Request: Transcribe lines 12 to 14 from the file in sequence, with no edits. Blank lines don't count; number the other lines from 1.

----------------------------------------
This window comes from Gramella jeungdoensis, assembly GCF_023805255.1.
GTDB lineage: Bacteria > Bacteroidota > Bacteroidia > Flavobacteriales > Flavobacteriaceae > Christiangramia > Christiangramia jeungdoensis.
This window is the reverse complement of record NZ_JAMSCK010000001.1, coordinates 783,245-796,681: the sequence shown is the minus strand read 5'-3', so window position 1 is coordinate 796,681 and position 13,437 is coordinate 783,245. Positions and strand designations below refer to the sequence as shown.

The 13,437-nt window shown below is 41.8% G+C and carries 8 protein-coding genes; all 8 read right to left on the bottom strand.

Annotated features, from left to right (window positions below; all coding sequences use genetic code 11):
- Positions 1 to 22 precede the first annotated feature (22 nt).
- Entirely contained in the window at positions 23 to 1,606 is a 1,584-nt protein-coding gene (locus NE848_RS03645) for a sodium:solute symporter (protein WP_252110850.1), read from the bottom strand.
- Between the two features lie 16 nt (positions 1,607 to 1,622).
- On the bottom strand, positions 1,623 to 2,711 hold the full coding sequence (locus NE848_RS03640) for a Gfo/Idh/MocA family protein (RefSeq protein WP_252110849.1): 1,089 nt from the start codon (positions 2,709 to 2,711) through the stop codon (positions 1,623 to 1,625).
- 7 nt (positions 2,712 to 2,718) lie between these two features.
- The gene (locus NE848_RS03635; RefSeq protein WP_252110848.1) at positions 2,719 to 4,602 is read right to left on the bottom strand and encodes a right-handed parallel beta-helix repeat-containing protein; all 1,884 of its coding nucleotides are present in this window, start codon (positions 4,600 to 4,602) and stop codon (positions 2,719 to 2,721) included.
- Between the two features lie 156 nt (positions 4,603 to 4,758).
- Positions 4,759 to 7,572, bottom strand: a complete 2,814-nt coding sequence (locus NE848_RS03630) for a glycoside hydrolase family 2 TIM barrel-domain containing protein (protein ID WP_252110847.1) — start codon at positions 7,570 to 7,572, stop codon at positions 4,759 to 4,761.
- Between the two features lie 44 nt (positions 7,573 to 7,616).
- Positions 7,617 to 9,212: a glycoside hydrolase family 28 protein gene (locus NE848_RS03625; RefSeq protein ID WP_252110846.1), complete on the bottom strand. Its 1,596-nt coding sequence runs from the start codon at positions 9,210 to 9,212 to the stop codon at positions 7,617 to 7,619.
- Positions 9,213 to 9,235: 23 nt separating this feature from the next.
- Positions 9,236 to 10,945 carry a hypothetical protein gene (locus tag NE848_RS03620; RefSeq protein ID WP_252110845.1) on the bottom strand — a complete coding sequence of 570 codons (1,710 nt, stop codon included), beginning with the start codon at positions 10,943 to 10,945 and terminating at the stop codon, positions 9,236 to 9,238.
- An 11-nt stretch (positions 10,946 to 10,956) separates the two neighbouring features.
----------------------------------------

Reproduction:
- Between the two features lie 156 nt (positions 4,603 to 4,758).
- Positions 4,759 to 7,572, bottom strand: a complete 2,814-nt coding sequence (locus NE848_RS03630) for a glycoside hydrolase family 2 TIM barrel-domain containing protein (protein ID WP_252110847.1) — start codon at positions 7,570 to 7,572, stop codon at positions 4,759 to 4,761.
- Between the two features lie 44 nt (positions 7,573 to 7,616).